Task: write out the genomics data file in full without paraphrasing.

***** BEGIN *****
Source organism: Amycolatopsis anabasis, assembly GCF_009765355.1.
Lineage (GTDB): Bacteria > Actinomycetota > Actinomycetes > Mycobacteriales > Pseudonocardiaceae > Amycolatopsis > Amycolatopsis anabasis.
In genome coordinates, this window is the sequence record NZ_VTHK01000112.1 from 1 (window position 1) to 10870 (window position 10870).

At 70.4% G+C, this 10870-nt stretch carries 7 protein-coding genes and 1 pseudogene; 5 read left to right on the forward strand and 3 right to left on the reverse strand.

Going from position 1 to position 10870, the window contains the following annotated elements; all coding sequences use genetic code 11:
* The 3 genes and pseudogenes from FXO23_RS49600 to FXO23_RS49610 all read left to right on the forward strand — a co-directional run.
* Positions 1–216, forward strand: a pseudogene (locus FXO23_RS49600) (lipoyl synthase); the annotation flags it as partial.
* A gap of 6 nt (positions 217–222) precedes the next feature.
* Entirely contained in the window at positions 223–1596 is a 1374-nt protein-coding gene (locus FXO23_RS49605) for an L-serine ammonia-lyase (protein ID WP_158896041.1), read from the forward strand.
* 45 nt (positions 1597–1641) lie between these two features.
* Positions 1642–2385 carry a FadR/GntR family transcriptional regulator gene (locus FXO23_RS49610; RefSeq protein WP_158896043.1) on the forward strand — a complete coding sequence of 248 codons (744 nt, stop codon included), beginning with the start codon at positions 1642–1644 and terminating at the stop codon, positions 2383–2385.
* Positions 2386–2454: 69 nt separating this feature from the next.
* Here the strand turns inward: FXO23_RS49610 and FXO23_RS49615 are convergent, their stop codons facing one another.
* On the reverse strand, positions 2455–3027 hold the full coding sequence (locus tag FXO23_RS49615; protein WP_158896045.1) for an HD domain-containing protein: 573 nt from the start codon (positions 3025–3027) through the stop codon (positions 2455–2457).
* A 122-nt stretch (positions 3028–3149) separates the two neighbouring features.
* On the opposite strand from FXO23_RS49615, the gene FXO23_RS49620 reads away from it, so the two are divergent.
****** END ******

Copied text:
Source organism: Amycolatopsis anabasis, assembly GCF_009765355.1.
Lineage (GTDB): Bacteria > Actinomycetota > Actinomycetes > Mycobacteriales > Pseudonocardiaceae > Amycolatopsis > Amycolatopsis anabasis.
In genome coordinates, this window is the sequence record NZ_VTHK01000112.1 from 1 (window position 1) to 10870 (window position 10870).

At 70.4% G+C, this 10870-nt stretch carries 7 protein-coding genes and 1 pseudogene; 5 read left to right on the forward strand and 3 right to left on the reverse strand.

Going from position 1 to position 10870, the window contains the following annotated elements; all coding sequences use genetic code 11:
* The 3 genes and pseudogenes from FXO23_RS49600 to FXO23_RS49610 all read left to right on the forward strand — a co-directional run.
* Positions 1–216, forward strand: a pseudogene (locus FXO23_RS49600) (lipoyl synthase); the annotation flags it as partial.
* A gap of 6 nt (positions 217–222) precedes the next feature.
* Entirely contained in the window at positions 223–1596 is a 1374-nt protein-coding gene (locus FXO23_RS49605) for an L-serine ammonia-lyase (protein ID WP_158896041.1), read from the forward strand.
* 45 nt (positions 1597–1641) lie between these two features.
* Positions 1642–2385 carry a FadR/GntR family transcriptional regulator gene (locus FXO23_RS49610; RefSeq protein WP_158896043.1) on the forward strand — a complete coding sequence of 248 codons (744 nt, stop codon included), beginning with the start codon at positions 1642–1644 and terminating at the stop codon, positions 2383–2385.
* Positions 2386–2454: 69 nt separating this feature from the next.
* Here the strand turns inward: FXO23_RS49610 and FXO23_RS49615 are convergent, their stop codons facing one another.
* On the reverse strand, positions 2455–3027 hold the full coding sequence (locus tag FXO23_RS49615; protein WP_158896045.1) for an HD domain-containing protein: 573 nt from the start codon (positions 3025–3027) through the stop codon (positions 2455–2457).
* A 122-nt stretch (positions 3028–3149) separates the two neighbouring features.
* On the opposite strand from FXO23_RS49615, the gene FXO23_RS49620 reads away from it, so the two are divergent.